Detective Goins first sought to obtain Defendant's consent to search the vehicle, despite the fact that there was a search condition in Defendant's parole contract, and Defendant refused to consent to the search. [Tr. 12]. Detective Goins and local law enforcement then searched the vehicle, and found a locked, black safe inside of the vehicle. [Id.]. Detective Goins stated that he asked Defendant if he could try the keys in the ignition to open the safe, and Defendant responded “Yes, if you can find it.” [Id.]. Detective Goins then opened the safe by using a key on the vehicle key chain. [Tr. 13]. Detective Goins testified that law enforcement found a firearm, a Social Security card in Defendant's name, a substance believed to be methamphetamine, and other narcotics inside of the safe. [Id.].

         At this time, Defendant was at the rear of the vehicle, and had already been placed under arrest due to the parole violation warrant. [Id.]. Following a search of Defendant pursuant to the arrest, law enforcement found approximately $3, 000 in a pair of shorts under Defendant's pants. [Tr. 15]. When asked about Defendant's claim that he at one point conducted an interrogation, Detective Goins stated:

At any point in time I - if I find something, I would document it in my report, and I never at any one point interviewed Mr. Johnson other than on the side of the roadway while we were conducting our investigation. He requested to talk to somebody - how he put it to me was above my pay grade, or above my head, talking about the FBI. From there, I contacted Agent Wilson from the CTF in Henderson County, contacted the FBI to speak to him.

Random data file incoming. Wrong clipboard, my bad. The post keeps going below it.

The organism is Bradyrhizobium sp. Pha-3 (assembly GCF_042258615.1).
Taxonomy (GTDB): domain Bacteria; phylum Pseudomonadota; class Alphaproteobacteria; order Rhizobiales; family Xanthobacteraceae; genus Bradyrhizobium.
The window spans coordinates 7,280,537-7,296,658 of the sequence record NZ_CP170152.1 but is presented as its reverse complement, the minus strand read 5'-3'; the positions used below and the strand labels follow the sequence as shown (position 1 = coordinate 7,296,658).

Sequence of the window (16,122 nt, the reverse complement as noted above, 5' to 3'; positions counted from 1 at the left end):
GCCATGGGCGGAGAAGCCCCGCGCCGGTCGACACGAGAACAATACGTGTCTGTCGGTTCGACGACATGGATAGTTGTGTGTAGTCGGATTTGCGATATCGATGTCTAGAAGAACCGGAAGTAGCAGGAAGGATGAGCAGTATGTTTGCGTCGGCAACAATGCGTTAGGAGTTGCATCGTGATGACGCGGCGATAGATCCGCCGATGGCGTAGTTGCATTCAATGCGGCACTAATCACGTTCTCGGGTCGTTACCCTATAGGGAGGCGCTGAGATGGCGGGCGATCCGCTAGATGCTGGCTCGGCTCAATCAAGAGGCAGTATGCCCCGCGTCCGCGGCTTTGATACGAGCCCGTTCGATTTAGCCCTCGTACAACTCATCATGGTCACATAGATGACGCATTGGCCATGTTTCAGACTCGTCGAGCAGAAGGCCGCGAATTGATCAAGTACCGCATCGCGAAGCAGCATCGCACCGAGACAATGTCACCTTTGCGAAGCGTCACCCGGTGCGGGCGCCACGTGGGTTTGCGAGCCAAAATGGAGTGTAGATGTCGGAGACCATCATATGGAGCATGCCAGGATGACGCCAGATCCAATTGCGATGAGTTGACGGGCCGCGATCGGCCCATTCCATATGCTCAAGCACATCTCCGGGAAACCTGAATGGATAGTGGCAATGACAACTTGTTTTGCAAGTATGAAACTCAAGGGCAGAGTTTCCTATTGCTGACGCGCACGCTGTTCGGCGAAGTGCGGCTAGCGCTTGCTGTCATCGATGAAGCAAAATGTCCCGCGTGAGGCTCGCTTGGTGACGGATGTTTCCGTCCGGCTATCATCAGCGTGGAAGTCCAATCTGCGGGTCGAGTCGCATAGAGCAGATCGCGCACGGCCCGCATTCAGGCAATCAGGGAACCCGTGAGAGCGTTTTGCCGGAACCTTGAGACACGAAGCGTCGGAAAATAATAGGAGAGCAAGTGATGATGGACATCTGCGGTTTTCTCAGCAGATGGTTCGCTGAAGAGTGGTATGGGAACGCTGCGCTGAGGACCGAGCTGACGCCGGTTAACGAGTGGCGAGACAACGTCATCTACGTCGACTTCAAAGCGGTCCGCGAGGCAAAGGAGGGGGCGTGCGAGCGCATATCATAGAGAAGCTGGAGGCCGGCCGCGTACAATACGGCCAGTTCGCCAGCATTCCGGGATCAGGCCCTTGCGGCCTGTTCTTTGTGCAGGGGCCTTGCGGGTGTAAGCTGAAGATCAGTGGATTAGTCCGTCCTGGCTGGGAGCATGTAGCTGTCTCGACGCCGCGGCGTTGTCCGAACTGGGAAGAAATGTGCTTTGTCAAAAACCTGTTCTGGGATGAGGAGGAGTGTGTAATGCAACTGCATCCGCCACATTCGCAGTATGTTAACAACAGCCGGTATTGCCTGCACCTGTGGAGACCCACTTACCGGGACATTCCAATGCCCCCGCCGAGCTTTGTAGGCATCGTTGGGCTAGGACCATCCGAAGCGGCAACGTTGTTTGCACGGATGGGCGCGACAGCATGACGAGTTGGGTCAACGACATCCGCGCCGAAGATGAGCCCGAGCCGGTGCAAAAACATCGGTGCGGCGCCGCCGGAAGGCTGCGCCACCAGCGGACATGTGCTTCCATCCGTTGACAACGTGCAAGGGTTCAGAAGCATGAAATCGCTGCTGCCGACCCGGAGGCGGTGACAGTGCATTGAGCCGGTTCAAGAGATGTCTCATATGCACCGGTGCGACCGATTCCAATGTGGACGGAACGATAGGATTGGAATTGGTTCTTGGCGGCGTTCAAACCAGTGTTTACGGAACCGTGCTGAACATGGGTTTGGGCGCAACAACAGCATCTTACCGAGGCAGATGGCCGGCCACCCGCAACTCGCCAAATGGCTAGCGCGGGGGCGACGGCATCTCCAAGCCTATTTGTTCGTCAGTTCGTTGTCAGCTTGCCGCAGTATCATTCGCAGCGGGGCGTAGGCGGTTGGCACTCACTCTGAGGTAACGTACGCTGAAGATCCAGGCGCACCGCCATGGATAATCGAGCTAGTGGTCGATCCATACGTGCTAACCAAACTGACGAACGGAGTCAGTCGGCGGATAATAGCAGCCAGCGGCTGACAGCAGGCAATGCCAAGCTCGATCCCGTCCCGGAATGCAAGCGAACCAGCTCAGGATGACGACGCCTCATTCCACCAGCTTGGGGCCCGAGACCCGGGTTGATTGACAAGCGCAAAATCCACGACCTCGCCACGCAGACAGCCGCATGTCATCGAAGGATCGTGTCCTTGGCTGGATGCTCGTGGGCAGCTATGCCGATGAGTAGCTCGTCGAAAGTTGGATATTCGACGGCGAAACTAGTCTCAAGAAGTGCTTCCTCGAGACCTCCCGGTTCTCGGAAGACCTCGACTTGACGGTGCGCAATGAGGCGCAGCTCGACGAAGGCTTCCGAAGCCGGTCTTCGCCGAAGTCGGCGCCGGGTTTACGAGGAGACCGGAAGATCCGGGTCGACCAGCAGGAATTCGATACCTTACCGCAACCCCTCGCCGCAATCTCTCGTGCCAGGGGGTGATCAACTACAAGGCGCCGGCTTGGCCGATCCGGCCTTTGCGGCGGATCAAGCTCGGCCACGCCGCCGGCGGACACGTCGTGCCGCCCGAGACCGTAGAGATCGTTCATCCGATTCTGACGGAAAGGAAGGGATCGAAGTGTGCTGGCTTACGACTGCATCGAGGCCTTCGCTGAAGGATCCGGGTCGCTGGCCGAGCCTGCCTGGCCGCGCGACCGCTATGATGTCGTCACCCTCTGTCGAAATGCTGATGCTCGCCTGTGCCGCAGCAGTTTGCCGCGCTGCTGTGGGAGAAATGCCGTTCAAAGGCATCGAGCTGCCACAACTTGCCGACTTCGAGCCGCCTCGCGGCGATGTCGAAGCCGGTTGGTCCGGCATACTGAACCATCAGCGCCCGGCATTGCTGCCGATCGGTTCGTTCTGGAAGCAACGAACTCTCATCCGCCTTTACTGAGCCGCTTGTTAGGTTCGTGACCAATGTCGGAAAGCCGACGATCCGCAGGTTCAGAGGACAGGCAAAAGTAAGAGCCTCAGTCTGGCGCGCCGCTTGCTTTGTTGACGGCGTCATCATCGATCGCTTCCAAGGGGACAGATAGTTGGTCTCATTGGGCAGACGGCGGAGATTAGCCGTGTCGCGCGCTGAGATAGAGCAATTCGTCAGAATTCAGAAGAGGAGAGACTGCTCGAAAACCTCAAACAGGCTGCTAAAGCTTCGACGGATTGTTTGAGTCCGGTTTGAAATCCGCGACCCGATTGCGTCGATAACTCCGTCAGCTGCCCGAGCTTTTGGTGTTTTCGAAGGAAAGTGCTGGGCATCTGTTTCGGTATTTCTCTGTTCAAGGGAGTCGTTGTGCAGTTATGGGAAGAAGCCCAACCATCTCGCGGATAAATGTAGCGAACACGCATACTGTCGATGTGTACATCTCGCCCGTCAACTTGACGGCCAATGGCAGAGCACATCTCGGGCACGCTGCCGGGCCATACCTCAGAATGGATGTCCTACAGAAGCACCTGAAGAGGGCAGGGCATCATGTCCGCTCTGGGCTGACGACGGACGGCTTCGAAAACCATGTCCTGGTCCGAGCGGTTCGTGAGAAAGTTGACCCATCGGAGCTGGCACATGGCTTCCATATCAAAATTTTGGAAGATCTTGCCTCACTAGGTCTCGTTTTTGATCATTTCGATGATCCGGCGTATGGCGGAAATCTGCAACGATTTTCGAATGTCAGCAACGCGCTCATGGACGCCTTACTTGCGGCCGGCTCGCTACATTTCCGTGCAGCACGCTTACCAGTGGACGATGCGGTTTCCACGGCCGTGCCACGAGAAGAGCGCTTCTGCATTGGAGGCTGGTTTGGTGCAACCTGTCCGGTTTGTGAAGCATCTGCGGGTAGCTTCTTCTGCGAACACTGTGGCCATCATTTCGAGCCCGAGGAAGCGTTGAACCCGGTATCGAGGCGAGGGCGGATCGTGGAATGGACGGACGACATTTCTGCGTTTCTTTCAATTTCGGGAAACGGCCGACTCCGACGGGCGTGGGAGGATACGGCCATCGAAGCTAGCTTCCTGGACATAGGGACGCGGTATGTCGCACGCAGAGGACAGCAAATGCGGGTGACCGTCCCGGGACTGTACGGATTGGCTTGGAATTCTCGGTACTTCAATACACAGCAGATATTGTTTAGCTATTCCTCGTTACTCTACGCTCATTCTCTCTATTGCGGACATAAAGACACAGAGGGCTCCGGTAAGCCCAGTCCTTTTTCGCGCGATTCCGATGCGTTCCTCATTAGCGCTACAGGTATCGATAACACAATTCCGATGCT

[Tr. 14]. Detective Goins stated that he prepared a report of his contact with Defendant on January 2, 2017, and the report does not indicate that he interrogated Defendant. [Id.]. Next, Defendant was transported to the Campbell County Sheriff's Office to be held due to his arrest and parole violation. [Tr. 16]. Detective Goins testified that he did not transport Defendant to the Campbell County Sheriff's Office, as he was driving an unmarked vehicle. [Tr. 18].

         Detective Goins stated that Agent Wilson and SA Payne came to speak with Defendant, but that he did not take part in any interrogation, debrief, or questioning of Defendant after he was taken to the Campbell County Sheriff's Office. [Tr. 16]. The only statements by Defendant that Detective Goins noted in his report was Defendant's comment, “If you can find it, ” referring to the keys. [Tr. 17]. Further, Detective Goins stated that the stop took place in the early evening, and estimated that it took approximately an hour and fifteen minutes from the time when Defendant's vehicle was stopped until he arrived at the Campbell ...